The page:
Eight of Eva Norberg’s own hymns are included in Den svenska psalmboken med tillägg, 2002, as well as another eight she had translated or edited. It was not unusual for her to write from a female perspective. One of them is the hymn about Jesus’ meeting with the woman at Sichar’s well on redemption and the meaning of life. Another one of her hymns is “Det gungar så fint när han bär dig, mitt barn”, which is often sung at baptismal ceremonies and is considered to be a children’s hymn. Eva Norberg has however described that she composed it in response to the tired child that lies within every one of us.
The experiences of human life and the richness of Biblical poetic language are apparent in many of Eva Norberg’s psalms, an example is the hymn commissioned by the psalm committee in 1969. They wanted lyrics for an old folk melody known from Oscar Lindberg’s Gammal fäbodpsalm. Eva Norberg has recounted how she was on a hill farm in Dalarna and imagined a hill farm girl waiting for her friend to collect her to take her home at the end of the summer. “Så kort var den fröjd som i världen jag fann, likt sommaren när hösten är inne” echoes the love lyrics of the Song of Songs, as well as the Old Testament’s words of the prophets and psalter hymns.
Eva Norberg has described her work as a lyricist, translator and hymn composer in some interviews. She was very clear about her work on editing English Christmas songs for their Swedish translations. According to her the contents of the carols often did not allow for exact translations, particularly where the text has to survive frequent repetitions: “The original may involve an awfully cute crib image, but this can verge on the banal. This becomes apparent when I seek to put it into Swedish.” As a hymn composer she described wanting be as write as well as the skilled carpenters she had met throughout her life worked. She believed that writing a text for a hymn was like entering a master’s workshop and seeking tools there which have stood the test of time: “They may leave blisters but one gets used to it.” It also required that the writer distance themselves to allow the words of the Bible and the voice of faith to shine through. In contrast, when writing her own poetry she spoke from a more autobiographical perspective.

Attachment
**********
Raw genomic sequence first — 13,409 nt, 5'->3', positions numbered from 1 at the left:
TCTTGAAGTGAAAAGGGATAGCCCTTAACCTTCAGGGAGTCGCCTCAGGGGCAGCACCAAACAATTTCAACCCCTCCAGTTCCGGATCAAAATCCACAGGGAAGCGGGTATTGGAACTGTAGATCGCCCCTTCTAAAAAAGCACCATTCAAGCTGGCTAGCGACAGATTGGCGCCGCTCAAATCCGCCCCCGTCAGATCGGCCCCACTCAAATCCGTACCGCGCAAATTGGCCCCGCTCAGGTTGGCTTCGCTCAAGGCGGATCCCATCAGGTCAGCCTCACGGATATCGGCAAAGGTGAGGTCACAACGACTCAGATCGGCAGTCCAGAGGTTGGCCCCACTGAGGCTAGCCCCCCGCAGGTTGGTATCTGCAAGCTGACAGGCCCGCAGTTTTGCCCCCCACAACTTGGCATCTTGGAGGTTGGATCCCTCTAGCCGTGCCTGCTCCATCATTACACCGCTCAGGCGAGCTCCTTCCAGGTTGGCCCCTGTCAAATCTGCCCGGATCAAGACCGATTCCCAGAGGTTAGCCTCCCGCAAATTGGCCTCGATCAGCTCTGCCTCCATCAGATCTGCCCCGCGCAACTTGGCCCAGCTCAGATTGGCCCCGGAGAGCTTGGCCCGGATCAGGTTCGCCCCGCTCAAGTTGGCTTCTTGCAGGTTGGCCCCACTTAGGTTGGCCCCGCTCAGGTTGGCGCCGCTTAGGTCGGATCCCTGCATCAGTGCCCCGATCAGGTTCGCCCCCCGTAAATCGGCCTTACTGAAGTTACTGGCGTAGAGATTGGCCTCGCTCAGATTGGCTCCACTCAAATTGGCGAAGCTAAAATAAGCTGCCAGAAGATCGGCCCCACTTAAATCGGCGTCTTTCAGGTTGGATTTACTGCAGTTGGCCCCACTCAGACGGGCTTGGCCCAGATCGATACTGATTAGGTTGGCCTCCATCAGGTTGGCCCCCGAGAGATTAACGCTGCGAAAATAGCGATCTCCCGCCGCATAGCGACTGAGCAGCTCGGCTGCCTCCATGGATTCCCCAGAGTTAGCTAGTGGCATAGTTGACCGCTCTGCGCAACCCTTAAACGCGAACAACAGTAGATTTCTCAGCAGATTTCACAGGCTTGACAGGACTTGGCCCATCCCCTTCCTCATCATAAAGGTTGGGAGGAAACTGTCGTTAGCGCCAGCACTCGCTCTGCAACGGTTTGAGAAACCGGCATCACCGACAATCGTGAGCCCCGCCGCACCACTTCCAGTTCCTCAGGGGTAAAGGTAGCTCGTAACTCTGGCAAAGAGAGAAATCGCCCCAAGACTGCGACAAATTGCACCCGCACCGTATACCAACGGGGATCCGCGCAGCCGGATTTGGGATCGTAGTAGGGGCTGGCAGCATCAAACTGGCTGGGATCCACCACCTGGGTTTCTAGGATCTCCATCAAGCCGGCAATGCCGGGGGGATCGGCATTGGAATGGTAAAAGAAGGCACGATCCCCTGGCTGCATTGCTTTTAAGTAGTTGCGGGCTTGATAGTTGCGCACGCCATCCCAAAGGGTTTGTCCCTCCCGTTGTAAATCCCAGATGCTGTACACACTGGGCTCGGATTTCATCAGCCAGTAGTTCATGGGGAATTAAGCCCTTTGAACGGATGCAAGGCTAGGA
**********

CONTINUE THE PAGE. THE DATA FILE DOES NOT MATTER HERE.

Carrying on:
In 1998 Eva Norberg was awarded the Wallin prize, which is handed out every three years in recognition of “deserved Swedish-language authorship in the Christian-humanist spirit, or for other significant personal efforts in a similar spirit”. The reason for her award was given as: “In all of Eva Norberg’s writings the reader is presented with ‘a divine voice’. Her message reaches across the generations – hymns for children and youth are as deep and as rooted as those aimed at the older generations.” The next year she received the Dan Andersson prize because: “Her melodic poetry is as pure and clear in tone as a hill farm hymn, grounded in the traditions of Finnmark and in Dan Andersson’s quest for light and meaning – poetry which rings out clearly toward heaven and lends the audience both hope and comfort.”
Eva Norberg died in Sunnansjö in 2004.